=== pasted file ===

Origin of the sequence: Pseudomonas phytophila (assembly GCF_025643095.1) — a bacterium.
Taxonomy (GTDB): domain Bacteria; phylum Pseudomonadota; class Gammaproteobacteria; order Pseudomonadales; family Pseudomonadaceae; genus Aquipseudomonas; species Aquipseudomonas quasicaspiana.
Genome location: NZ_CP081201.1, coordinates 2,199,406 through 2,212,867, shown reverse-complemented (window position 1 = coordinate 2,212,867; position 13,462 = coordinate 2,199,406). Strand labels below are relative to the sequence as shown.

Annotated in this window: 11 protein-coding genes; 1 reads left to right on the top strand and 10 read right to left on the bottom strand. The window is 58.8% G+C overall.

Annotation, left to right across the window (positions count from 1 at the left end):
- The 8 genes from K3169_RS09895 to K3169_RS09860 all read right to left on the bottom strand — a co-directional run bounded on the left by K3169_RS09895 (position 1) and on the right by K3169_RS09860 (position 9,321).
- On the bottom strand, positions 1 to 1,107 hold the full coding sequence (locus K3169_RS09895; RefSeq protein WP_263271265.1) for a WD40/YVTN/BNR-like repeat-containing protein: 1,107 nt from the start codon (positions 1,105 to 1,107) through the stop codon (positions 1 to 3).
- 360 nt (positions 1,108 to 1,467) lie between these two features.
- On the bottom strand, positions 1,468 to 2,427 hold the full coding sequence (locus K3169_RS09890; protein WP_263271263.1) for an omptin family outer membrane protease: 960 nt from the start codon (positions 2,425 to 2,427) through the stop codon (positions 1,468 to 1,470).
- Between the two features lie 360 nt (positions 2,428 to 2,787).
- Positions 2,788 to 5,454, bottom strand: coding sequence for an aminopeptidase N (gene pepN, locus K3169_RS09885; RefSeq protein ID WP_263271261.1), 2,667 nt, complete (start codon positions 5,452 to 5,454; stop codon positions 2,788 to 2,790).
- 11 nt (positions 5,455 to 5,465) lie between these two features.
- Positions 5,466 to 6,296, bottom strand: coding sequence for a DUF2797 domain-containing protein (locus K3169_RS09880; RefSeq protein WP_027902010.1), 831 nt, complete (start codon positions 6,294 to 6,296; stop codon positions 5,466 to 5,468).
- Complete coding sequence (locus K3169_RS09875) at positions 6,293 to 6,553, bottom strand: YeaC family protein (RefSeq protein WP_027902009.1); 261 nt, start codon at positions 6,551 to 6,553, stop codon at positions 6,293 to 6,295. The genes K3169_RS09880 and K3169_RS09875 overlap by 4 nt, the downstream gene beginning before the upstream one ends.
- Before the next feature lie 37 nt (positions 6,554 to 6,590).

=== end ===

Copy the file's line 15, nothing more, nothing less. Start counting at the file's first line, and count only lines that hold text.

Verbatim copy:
- Before the next feature lie 37 nt (positions 6,554 to 6,590).